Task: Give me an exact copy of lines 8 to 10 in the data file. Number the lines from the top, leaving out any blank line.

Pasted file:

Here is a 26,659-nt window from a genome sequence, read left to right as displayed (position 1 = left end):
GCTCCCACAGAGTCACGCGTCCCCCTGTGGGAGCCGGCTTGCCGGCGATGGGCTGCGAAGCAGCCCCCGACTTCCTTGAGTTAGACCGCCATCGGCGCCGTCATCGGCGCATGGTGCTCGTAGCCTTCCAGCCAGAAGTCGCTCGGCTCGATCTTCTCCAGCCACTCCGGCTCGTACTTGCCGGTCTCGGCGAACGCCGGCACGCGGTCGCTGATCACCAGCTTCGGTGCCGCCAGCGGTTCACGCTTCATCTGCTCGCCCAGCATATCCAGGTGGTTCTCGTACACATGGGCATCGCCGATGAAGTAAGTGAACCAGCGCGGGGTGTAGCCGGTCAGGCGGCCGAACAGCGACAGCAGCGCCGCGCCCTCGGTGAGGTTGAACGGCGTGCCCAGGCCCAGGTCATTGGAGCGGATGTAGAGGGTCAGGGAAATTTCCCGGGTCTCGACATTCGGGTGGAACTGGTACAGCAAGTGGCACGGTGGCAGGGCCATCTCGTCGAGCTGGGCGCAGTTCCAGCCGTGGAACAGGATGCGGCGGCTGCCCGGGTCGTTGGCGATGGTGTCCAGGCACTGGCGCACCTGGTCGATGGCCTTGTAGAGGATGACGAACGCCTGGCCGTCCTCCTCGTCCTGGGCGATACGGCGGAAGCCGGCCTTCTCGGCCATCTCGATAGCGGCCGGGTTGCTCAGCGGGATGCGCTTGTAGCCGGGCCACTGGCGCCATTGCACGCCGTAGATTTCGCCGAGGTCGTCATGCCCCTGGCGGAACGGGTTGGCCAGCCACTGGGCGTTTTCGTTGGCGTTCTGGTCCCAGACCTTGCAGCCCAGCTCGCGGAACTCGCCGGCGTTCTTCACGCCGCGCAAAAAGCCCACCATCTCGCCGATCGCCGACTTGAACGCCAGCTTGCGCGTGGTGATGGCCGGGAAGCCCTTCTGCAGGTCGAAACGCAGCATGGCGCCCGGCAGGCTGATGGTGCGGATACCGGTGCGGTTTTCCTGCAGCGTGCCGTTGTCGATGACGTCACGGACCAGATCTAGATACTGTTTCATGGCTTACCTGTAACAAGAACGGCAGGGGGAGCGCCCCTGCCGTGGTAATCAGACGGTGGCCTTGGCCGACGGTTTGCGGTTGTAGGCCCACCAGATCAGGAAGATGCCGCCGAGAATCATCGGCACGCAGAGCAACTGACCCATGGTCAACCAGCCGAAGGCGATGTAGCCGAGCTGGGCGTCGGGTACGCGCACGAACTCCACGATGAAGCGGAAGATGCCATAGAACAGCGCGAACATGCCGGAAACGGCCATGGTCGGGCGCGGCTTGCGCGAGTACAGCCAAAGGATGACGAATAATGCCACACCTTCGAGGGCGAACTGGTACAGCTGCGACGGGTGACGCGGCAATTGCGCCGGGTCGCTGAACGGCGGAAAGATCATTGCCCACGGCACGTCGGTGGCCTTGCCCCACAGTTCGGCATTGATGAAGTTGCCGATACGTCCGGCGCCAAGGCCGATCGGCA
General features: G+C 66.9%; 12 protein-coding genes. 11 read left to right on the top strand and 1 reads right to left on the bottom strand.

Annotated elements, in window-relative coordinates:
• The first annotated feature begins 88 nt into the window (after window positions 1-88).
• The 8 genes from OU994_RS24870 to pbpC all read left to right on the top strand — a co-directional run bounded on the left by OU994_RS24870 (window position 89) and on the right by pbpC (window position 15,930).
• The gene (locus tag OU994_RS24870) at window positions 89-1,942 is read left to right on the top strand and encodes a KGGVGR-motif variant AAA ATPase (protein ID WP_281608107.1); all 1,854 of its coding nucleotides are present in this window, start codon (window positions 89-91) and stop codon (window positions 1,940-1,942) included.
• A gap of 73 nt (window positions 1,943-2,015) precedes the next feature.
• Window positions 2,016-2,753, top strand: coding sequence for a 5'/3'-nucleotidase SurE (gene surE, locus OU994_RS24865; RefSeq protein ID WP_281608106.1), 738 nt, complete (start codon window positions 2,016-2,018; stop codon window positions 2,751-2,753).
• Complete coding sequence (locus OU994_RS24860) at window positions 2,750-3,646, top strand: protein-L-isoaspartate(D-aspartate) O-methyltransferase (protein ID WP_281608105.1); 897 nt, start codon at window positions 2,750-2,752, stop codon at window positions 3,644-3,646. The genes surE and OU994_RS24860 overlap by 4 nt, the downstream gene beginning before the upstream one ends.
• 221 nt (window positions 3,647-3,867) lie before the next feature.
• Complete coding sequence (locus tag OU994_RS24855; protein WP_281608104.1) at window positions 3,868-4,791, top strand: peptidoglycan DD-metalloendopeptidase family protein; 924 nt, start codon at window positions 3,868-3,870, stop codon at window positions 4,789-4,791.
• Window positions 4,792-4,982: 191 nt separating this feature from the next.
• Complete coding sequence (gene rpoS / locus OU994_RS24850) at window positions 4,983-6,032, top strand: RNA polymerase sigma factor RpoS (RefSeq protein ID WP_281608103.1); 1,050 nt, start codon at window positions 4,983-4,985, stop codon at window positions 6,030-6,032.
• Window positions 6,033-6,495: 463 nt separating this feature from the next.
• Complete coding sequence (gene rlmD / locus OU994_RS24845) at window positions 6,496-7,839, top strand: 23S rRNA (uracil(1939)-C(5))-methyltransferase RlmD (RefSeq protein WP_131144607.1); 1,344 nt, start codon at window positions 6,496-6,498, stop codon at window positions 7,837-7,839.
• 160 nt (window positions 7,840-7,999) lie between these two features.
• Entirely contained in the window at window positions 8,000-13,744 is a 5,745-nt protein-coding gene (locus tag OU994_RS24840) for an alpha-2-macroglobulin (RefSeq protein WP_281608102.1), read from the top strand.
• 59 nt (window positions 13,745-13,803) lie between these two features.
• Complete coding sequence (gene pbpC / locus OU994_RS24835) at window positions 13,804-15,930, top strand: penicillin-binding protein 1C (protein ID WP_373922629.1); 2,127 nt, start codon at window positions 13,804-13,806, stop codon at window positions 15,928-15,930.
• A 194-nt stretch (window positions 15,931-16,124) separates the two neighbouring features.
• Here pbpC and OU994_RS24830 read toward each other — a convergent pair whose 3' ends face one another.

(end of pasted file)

• A gap of 73 nt (window positions 1,943-2,015) precedes the next feature.
• Window positions 2,016-2,753, top strand: coding sequence for a 5'/3'-nucleotidase SurE (gene surE, locus OU994_RS24865; RefSeq protein ID WP_281608106.1), 738 nt, complete (start codon window positions 2,016-2,018; stop codon window positions 2,751-2,753).
• Complete coding sequence (locus OU994_RS24860) at window positions 2,750-3,646, top strand: protein-L-isoaspartate(D-aspartate) O-methyltransferase (protein ID WP_281608105.1); 897 nt, start codon at window positions 2,750-2,752, stop codon at window positions 3,644-3,646. The genes surE and OU994_RS24860 overlap by 4 nt, the downstream gene beginning before the upstream one ends.